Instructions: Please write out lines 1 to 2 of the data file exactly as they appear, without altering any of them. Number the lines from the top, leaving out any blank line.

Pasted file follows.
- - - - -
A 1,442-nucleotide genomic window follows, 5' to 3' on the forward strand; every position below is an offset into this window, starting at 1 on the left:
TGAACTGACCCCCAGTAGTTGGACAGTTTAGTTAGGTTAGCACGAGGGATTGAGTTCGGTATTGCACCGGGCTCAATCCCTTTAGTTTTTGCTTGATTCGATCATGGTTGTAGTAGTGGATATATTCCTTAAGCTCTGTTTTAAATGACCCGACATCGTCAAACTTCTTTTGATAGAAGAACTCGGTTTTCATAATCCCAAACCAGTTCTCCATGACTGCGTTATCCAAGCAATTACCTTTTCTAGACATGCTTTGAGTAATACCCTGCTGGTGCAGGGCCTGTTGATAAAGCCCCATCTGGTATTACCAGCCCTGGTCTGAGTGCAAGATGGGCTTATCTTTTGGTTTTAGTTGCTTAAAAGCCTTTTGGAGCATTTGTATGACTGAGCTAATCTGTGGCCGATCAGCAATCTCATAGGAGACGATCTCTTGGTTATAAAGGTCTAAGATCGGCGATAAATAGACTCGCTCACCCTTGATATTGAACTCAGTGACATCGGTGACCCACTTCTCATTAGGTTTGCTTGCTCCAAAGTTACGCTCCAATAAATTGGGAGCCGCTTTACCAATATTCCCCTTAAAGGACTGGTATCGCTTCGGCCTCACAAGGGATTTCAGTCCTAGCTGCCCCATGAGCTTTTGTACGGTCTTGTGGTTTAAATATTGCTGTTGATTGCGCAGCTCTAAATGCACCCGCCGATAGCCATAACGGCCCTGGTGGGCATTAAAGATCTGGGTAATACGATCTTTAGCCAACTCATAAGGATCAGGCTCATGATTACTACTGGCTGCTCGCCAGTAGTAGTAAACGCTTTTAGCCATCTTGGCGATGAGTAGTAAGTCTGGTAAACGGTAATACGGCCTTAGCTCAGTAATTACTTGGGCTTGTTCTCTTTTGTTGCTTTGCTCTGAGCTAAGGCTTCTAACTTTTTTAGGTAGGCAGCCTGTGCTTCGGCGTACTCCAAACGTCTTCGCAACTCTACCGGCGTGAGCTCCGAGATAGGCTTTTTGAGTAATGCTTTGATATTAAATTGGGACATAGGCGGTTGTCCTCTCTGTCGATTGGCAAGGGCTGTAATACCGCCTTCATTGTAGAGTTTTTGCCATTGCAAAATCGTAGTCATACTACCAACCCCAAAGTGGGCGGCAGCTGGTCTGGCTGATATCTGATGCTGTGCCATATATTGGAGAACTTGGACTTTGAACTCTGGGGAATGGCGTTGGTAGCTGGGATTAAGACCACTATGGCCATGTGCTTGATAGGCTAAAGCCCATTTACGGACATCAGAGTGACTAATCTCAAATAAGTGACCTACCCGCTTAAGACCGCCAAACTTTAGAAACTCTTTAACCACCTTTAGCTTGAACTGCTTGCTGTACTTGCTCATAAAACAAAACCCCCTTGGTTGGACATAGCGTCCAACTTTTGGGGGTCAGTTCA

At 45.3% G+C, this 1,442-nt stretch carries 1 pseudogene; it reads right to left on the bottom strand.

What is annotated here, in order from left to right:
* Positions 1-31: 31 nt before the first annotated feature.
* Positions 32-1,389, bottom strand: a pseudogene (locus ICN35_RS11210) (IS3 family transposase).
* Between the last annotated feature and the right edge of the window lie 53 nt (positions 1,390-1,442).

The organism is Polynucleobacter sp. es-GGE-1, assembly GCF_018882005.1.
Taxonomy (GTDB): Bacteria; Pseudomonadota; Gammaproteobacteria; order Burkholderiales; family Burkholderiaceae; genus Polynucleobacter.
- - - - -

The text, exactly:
A 1,442-nucleotide genomic window follows, 5' to 3' on the forward strand; every position below is an offset into this window, starting at 1 on the left:
TGAACTGACCCCCAGTAGTTGGACAGTTTAGTTAGGTTAGCACGAGGGATTGAGTTCGGTATTGCACCGGGCTCAATCCCTTTAGTTTTTGCTTGATTCGATCATGGTTGTAGTAGTGGATATATTCCTTAAGCTCTGTTTTAAATGACCCGACATCGTCAAACTTCTTTTGATAGAAGAACTCGGTTTTCATAATCCCAAACCAGTTCTCCATGACTGCGTTATCCAAGCAATTACCTTTTCTAGACATGCTTTGAGTAATACCCTGCTGGTGCAGGGCCTGTTGATAAAGCCCCATCTGGTATTACCAGCCCTGGTCTGAGTGCAAGATGGGCTTATCTTTTGGTTTTAGTTGCTTAAAAGCCTTTTGGAGCATTTGTATGACTGAGCTAATCTGTGGCCGATCAGCAATCTCATAGGAGACGATCTCTTGGTTATAAAGGTCTAAGATCGGCGATAAATAGACTCGCTCACCCTTGATATTGAACTCAGTGACATCGGTGACCCACTTCTCATTAGGTTTGCTTGCTCCAAAGTTACGCTCCAATAAATTGGGAGCCGCTTTACCAATATTCCCCTTAAAGGACTGGTATCGCTTCGGCCTCACAAGGGATTTCAGTCCTAGCTGCCCCATGAGCTTTTGTACGGTCTTGTGGTTTAAATATTGCTGTTGATTGCGCAGCTCTAAATGCACCCGCCGATAGCCATAACGGCCCTGGTGGGCATTAAAGATCTGGGTAATACGATCTTTAGCCAACTCATAAGGATCAGGCTCATGATTACTACTGGCTGCTCGCCAGTAGTAGTAAACGCTTTTAGCCATCTTGGCGATGAGTAGTAAGTCTGGTAAACGGTAATACGGCCTTAGCTCAGTAATTACTTGGGCTTGTTCTCTTTTGTTGCTTTGCTCTGAGCTAAGGCTTCTAACTTTTTTAGGTAGGCAGCCTGTGCTTCGGCGTACTCCAAACGTCTTCGCAACTCTACCGGCGTGAGCTCCGAGATAGGCTTTTTGAGTAATGCTTTGATATTAAATTGGGACATAGGCGGTTGTCCTCTCTGTCGATTGGCAAGGGCTGTAATACCGCCTTCATTGTAGAGTTTTTGCCATTGCAAAATCGTAGTCATACTACCAACCCCAAAGTGGGCGGCAGCTGGTCTGGCTGATATCTGATGCTGTGCCATATATTGGAGAACTTGGACTTTGAACTCTGGGGAATGGCGTTGGTAGCTGGGATTAAGACCACTATGGCCATGTGCTTGATAGGCTAAAGCCCATTTACGGACATCAGAGTGACTAATCTCAAATAAGTGACCTACCCGCTTAAGACCGCCAAACTTTAGAAACTCTTTAACCACCTTTAGCTTGAACTGCTTGCTGTACTTGCTCATAAAACAAAACCCCCTTGGTTGGACATAGCGTCCAACTTTTGGGGGTCAGTTCA